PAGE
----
Infiltrating the colonial city through the imaginaries of Metissage: Saint-Louis (Senegal), Saint-Pierre (Martinique) and Jeremie (Haiti)

Posted in Africa, Caribbean/Latin America, Dissertations, History, Literary/Artistic Criticism, Media Archive on 2016-02-06 00:46Z by Steven

Infiltrating the colonial city through the imaginaries of Metissage: Saint-Louis (Senegal), Saint-Pierre (Martinique) and Jeremie (Haiti)

University of Iowa
August 2015
281 pages

Avonelle Pauline Remy, Assistant Professor of French
Hope College, Holland, Michigan

A thesis submitted in partial fulfillment of the requirements for the Doctor of Philosophy degree in French and Francophone World Studies in the Graduate College of The University of Iowa

In this dissertation, I investigate the ways in which the phenomenon of racial and cultural hybridity inform and alter the social, political and cultural fabric of three creole cities of significant colonial influence, namely Saint-Louis of Senegal, Saint-Pierre of Martinique and Jérémie of Haiti during and after the colonial era. In particular, I examine the relevance of the French colonial city not only as a nexus of relational complexity but also as an ambiguous center of attraction and exclusion where multiple identities are created and recreated according to the agendas that influence these constructions. In order to articulate the main hypotheses of my thesis, I explore the key historical and social catalysts that have led to the emergence of Saint-Louis, Saint-Pierre and Jérémie as original creole cities.

Through the critical analyses of contemporary literatures from Senegal, Martinique and Haiti by Fanon, Sadji, Boilat, Mandeleau, Confiant, Chamoiseau, Salavina, Bonneville, Moreau de Saint-Méry, Desquiron, and Chauvet and films by Deslauriers and Palcy, I illustrate the dynamics of creolization within the context of the French colonial city. I argue that the city engenders new narratives and interpretations of métissage that scholars have often associated with the enclosed space of the plantation.

My dissertation intends to prove that the three French colonial cities of Saint-Louis, Saint-Pierre and Jérémie offer distinct interpretations and practices of processes of cultural and ethnic métissage. I propose that a correlation albeit a dialectical one, exists between the development of the French colonial city and the emergence of the mulattoes as a distinct class, conscious of its economic, sexual and political agency. I suggest that the French colonial city, represents both a starting point and a space of continuity that permits new forms of ethnic and cultural admixture. The articulation of such mixtures is made evident by the strategic positioning and creative agency of the mulatto class within the colonial city.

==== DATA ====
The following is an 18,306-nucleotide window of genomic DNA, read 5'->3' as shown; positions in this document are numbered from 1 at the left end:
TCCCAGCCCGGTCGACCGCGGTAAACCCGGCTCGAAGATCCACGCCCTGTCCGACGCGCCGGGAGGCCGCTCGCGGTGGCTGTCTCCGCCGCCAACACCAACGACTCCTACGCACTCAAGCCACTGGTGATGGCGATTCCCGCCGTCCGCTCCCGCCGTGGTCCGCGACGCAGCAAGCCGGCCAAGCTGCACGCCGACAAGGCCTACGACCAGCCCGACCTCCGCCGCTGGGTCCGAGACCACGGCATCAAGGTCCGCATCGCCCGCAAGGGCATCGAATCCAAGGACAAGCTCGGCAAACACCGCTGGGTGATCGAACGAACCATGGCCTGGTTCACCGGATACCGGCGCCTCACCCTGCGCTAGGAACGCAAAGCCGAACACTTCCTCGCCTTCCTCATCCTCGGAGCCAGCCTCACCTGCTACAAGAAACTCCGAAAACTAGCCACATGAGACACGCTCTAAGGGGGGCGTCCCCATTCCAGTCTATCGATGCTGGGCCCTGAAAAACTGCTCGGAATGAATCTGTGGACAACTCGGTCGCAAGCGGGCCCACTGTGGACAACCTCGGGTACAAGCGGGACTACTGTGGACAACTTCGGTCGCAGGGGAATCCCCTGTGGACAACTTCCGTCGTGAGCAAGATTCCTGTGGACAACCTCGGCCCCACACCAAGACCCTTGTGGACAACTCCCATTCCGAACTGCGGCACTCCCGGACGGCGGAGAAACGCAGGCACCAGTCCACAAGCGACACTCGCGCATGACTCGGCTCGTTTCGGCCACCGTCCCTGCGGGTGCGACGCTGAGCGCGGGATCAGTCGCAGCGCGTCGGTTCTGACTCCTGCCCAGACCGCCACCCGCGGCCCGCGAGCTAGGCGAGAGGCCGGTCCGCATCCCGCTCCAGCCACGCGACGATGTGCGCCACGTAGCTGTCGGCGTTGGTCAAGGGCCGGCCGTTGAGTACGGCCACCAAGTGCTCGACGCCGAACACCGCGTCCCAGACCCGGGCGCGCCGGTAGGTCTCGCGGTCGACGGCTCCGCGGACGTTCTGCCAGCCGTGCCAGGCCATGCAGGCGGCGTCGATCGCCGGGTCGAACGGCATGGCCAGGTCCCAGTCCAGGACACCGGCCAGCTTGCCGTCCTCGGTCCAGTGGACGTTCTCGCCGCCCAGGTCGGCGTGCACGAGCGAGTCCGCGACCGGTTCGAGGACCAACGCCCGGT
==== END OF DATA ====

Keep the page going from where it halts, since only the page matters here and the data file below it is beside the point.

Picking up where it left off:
The phenomenon of métissage is certainly not a novel subject as evidenced by the plethora of theories and studies advanced by scholars and intellectuals. My research is thus part of an existing critical literary corpus in Postcolonial and Francophone Studies and is inscribed within the theoretical framework of Creolization. My research observes from a historical, comparative and literary perspective, metis presence and consciousness in three specific spaces where colonial authority has been imposed, challenged, resisted and even overpowered (in the case of Haiti). My study therefore analyses the creative agency articulated by the metis ethnoclass in the colonial city and counters the claim of a passive assimilated group.

As an in-between group, mulatto’s access to social, economic and political upward mobility are impeded by their ambiguous positioning within the larger community. Consequently, they resort to unconventional means that I refer to rather as creative ingeniousness in order to survive. Scholars usually focus on these “unconventional” practices as immoral rather than as strategies of self-reinvention and revalorization. As a result, representations of cultural and ethnic interconnections and hybridity are often projected in fragmentary ways. The figure of the metis women for example is overly represented in studies on métissage while metis men receive very little attention. My thesis thus intends to decenter narratives on métissage from the women and implicate equally the creative agency of metis males.